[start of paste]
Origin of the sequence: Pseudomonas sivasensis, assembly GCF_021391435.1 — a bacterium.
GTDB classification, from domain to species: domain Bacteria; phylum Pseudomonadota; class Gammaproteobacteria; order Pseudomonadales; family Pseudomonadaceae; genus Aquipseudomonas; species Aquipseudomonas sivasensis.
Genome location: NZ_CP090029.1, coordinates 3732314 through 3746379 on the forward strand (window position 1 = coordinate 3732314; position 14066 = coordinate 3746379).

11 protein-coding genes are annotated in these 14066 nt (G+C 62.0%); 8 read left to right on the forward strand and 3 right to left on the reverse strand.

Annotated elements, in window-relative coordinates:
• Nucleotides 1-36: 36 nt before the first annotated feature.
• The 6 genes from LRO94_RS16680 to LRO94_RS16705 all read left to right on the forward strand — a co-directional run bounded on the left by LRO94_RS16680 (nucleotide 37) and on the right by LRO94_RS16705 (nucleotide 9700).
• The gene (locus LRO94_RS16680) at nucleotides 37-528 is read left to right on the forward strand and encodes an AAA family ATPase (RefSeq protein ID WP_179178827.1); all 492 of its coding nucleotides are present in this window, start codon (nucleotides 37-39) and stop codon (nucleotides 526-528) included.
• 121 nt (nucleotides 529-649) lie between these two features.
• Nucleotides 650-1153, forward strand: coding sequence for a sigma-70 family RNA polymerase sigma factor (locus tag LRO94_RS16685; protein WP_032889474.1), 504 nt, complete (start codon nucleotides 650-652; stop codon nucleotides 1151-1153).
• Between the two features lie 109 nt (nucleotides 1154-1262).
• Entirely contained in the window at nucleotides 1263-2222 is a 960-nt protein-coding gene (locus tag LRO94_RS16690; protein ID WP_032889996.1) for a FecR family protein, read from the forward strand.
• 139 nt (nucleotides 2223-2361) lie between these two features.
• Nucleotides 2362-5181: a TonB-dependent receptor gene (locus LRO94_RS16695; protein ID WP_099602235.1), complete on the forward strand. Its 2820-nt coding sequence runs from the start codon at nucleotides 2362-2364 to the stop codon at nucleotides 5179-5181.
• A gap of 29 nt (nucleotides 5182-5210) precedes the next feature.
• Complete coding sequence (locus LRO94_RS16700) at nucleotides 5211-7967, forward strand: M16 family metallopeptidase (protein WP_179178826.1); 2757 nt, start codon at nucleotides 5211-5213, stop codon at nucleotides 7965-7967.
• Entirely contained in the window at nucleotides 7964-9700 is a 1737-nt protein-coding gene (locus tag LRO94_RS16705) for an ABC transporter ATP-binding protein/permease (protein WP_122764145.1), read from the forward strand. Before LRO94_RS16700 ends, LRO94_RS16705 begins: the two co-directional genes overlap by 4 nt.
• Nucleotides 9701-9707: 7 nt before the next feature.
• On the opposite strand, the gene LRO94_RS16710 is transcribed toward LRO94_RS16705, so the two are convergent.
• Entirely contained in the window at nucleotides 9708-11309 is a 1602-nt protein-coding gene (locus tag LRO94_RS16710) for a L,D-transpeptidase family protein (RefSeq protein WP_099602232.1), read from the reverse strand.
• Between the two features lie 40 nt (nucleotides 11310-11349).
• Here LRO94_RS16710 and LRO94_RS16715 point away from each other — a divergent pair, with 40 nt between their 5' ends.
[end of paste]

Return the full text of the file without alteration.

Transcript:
Origin of the sequence: Pseudomonas sivasensis, assembly GCF_021391435.1 — a bacterium.
GTDB classification, from domain to species: domain Bacteria; phylum Pseudomonadota; class Gammaproteobacteria; order Pseudomonadales; family Pseudomonadaceae; genus Aquipseudomonas; species Aquipseudomonas sivasensis.
Genome location: NZ_CP090029.1, coordinates 3732314 through 3746379 on the forward strand (window position 1 = coordinate 3732314; position 14066 = coordinate 3746379).

11 protein-coding genes are annotated in these 14066 nt (G+C 62.0%); 8 read left to right on the forward strand and 3 right to left on the reverse strand.

Annotated elements, in window-relative coordinates:
• Nucleotides 1-36: 36 nt before the first annotated feature.
• The 6 genes from LRO94_RS16680 to LRO94_RS16705 all read left to right on the forward strand — a co-directional run bounded on the left by LRO94_RS16680 (nucleotide 37) and on the right by LRO94_RS16705 (nucleotide 9700).
• The gene (locus LRO94_RS16680) at nucleotides 37-528 is read left to right on the forward strand and encodes an AAA family ATPase (RefSeq protein ID WP_179178827.1); all 492 of its coding nucleotides are present in this window, start codon (nucleotides 37-39) and stop codon (nucleotides 526-528) included.
• 121 nt (nucleotides 529-649) lie between these two features.
• Nucleotides 650-1153, forward strand: coding sequence for a sigma-70 family RNA polymerase sigma factor (locus tag LRO94_RS16685; protein WP_032889474.1), 504 nt, complete (start codon nucleotides 650-652; stop codon nucleotides 1151-1153).
• Between the two features lie 109 nt (nucleotides 1154-1262).
• Entirely contained in the window at nucleotides 1263-2222 is a 960-nt protein-coding gene (locus tag LRO94_RS16690; protein ID WP_032889996.1) for a FecR family protein, read from the forward strand.
• 139 nt (nucleotides 2223-2361) lie between these two features.
• Nucleotides 2362-5181: a TonB-dependent receptor gene (locus LRO94_RS16695; protein ID WP_099602235.1), complete on the forward strand. Its 2820-nt coding sequence runs from the start codon at nucleotides 2362-2364 to the stop codon at nucleotides 5179-5181.
• A gap of 29 nt (nucleotides 5182-5210) precedes the next feature.
• Complete coding sequence (locus LRO94_RS16700) at nucleotides 5211-7967, forward strand: M16 family metallopeptidase (protein WP_179178826.1); 2757 nt, start codon at nucleotides 5211-5213, stop codon at nucleotides 7965-7967.
• Entirely contained in the window at nucleotides 7964-9700 is a 1737-nt protein-coding gene (locus tag LRO94_RS16705) for an ABC transporter ATP-binding protein/permease (protein WP_122764145.1), read from the forward strand. Before LRO94_RS16700 ends, LRO94_RS16705 begins: the two co-directional genes overlap by 4 nt.
• Nucleotides 9701-9707: 7 nt before the next feature.
• On the opposite strand, the gene LRO94_RS16710 is transcribed toward LRO94_RS16705, so the two are convergent.
• Entirely contained in the window at nucleotides 9708-11309 is a 1602-nt protein-coding gene (locus tag LRO94_RS16710) for a L,D-transpeptidase family protein (RefSeq protein WP_099602232.1), read from the reverse strand.
• Between the two features lie 40 nt (nucleotides 11310-11349).
• Here LRO94_RS16710 and LRO94_RS16715 point away from each other — a divergent pair, with 40 nt between their 5' ends.